EDUCATIONAL PHILOSOPHY STATEMENT
I believe that allchildren are born with the innate ability to learn if presented withthe opportunity and learning environment. For me, the teacher has theultimate control in creating the needed environment for learning totake place where learners also develop intellectually, physically,and socially (Carey 2012, 92). The school and the teachers should becapable of providing support, sense of safety, security and a varietyof opportunities to learn that suit every student according to theirunique attributes.
I believe in threecore elements to provide an enabling environment for learning to takeplace. The first is the teacher acting as a guide or facilitator tothe learning process as opposed to being a disseminator ofinformation/knowledge. Second is the element of allowing a child’snatural curiosity to direct the learning process and question thingsin and outside the classroom. Third is the promotion of respect forall things and people in order to develop all-rounded learners whoacknowledge their place in the universe (Carey 2012, 94).
I also believe inallowing learners the opportunity for self-discovery and givingpriority to learners’ life goals and interests. This is based onthe idea that learners are unique in their own and may have uniqueneeds and motivation. Therefore, as a teacher, I will always striveto develop a curriculum based on students’ interests and needs. Thecurriculum shall also seek to stimulate the passion to learn andquestion things in life (Joseph 2011, 32). The approach gives thelearners ownership of the curriculum and creates richer activitiesand is geared towards reaching the goals identified by the learnersas opposed to the goals of the teacher.
As a teacher, I willactively seek to close the gap between the teacher and the learner.This will create an environment of consultation and dialogue withlearners as opposed to the slave-master relationship. However, thisapproach will not be allowed to give way to any form of disrespectfulbehaviour and a strict code of moral conduct based on comradeshipwill be cultivated at all times. Woods (2012, 73) warns that whereteachers lose control in the classroom in an attempt to beingfriendly to learners, little learning takes place and thus calls forfirm approaches where necessary. Such regulated environments willfoster better communication, enhanced self-expression andarticulation of ideas as well as improve self confidence andself-esteem.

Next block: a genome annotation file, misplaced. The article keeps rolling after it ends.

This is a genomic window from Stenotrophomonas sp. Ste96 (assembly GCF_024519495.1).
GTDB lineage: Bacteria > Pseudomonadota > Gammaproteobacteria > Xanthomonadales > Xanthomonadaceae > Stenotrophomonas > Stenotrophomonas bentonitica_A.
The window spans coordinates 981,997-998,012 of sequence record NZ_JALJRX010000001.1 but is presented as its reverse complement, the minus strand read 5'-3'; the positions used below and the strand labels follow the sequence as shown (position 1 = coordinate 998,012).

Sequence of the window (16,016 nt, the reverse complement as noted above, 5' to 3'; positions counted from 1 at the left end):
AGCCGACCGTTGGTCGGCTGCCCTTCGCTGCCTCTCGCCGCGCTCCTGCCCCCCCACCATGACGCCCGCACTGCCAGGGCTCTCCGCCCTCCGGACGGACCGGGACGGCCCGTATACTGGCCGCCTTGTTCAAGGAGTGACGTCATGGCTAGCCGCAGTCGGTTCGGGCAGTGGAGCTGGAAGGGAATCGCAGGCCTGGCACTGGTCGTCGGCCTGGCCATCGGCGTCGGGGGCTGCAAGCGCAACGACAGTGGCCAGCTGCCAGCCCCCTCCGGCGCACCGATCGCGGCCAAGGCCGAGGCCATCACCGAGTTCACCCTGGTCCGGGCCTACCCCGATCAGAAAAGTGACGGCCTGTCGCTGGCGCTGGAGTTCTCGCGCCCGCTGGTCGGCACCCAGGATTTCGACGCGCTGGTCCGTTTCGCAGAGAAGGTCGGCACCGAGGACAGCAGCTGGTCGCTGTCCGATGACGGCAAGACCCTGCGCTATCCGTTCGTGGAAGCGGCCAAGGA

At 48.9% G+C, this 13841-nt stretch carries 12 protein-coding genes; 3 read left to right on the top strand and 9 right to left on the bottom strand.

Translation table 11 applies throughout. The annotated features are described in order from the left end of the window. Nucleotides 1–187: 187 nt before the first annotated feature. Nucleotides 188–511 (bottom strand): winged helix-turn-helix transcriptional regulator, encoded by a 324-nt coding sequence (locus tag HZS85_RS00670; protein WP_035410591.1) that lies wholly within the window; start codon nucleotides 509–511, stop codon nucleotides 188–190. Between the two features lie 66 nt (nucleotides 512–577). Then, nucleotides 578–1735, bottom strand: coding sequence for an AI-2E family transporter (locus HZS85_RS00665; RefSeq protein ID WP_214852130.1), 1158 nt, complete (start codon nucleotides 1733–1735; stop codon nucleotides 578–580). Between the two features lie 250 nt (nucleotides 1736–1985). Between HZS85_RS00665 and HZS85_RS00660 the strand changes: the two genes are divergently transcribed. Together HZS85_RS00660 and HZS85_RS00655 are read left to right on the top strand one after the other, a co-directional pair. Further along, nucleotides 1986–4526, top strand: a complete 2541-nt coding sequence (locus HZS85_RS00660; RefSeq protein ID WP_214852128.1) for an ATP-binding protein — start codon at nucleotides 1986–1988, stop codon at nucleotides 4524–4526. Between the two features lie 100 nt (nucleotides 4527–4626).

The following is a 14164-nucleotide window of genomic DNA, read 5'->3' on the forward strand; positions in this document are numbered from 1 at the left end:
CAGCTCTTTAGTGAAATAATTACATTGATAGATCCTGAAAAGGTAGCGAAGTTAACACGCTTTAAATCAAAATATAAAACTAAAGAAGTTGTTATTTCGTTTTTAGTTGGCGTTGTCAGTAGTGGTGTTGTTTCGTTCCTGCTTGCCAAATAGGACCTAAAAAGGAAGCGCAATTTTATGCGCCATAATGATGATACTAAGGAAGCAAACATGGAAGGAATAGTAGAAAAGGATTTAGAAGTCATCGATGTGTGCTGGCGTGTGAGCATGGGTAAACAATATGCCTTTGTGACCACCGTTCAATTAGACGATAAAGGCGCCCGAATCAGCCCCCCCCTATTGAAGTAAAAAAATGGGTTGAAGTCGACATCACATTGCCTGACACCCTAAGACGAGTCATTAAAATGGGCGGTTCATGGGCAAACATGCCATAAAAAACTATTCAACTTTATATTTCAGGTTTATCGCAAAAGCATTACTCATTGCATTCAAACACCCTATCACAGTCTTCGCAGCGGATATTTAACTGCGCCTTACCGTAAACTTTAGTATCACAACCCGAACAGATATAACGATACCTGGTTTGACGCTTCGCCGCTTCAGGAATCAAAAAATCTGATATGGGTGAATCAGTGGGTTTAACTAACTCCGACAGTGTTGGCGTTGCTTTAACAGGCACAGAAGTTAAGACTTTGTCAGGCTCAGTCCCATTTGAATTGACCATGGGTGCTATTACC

My style of teachingis informed mainly by major learner-centred theorists including JeanPiaget, Lev Vygotsky and John Dewey. Specifically, I learn towardsArmstrong in his view that traditional approaches to learningsuppress learner responsibility and hence my style assigns moreresponsibility to leaners. This is also supported by Carl Rogers viewon the formation of character which I believe should take form froman early stage (Miller 2013, 142).
One other area that Ibelieve the self-centred approach will work is addressing the diverseneeds of learners. By adopting either collaborative or cooperativeapproaches to teaching, I will ensure that the needs of individuallearners are met. At the same time, the approach will ensure that thestudents learn the best ways of engaging in discussions with peers aswell as teaching the students on the best ways of supporting eachother in the learning process. Working together in the classroom willalso ensure that the learners develop cross-cultural awareness andimprove communication skills that they will need later in life. Tomake such activities fun, I will seek to integrate games andsimulations as recommended by Jonassen and Land (2012, 3).
My role as teachershall be to offer guidance to all students in acquiringgrade-appropriate standards in independence practice, guidedpractice, and modelling knowledge. I will ensure that I am availableto students with the necessary support to improve their knowledgedevelopment and assists in discovery and implementation andapplication of knowledge acquired using different tools provided. Iwill also provide hands-on activities and adequate time, resources,and support to reinforce lessons learned in class. According to Wood(2012, 76), this approach ensures that learners attain self-efficacyand works well in creating life-long learners.
As a teacher, I remaincommitted to the process of moulding characters and individuals. Irecognize that as a teacher, I am not only responsible for theteaching process but also responsible for the moulding of characters.I will thus seek to form strong relationships with learners and theirfamilies not only to assist in the learning process but also develophuman relationships based on trust and respect (Briggs 2012, 38).This way, the students will be better prepared for life, developbetter character and even relate well with other learners, friends,family, and community members.
Briggs,M. (2012). CreativeTeaching: Mathematics in the Early Years and Primary Classroom.
Carey,T. (2012). Controlin the classroom an adventure in learning and achievement.London:
Jonassen,D. & Land, S. (2012). Theoreticalfoundations of learning environments.Melbourne:
Joseph,P. (2011). Culturesof curriculum.London: Routlegde.
Miller,L., Robbins, H. Tsalikis, M. & Yribarren, L. F?NRCP RCL. InDottin, E. Miller, L.
O’Brien,G. (eds.). StructuringLearning Environments in Teacher Education to Elicit
Dispositions asHabits of Mind: Strategies and Approaches Used and Lessons Learned.Melbourne: Rowman & Littlefield,
Woods,P. (2012) Teacher Strategies: Explorations in the Sociology of theSchool.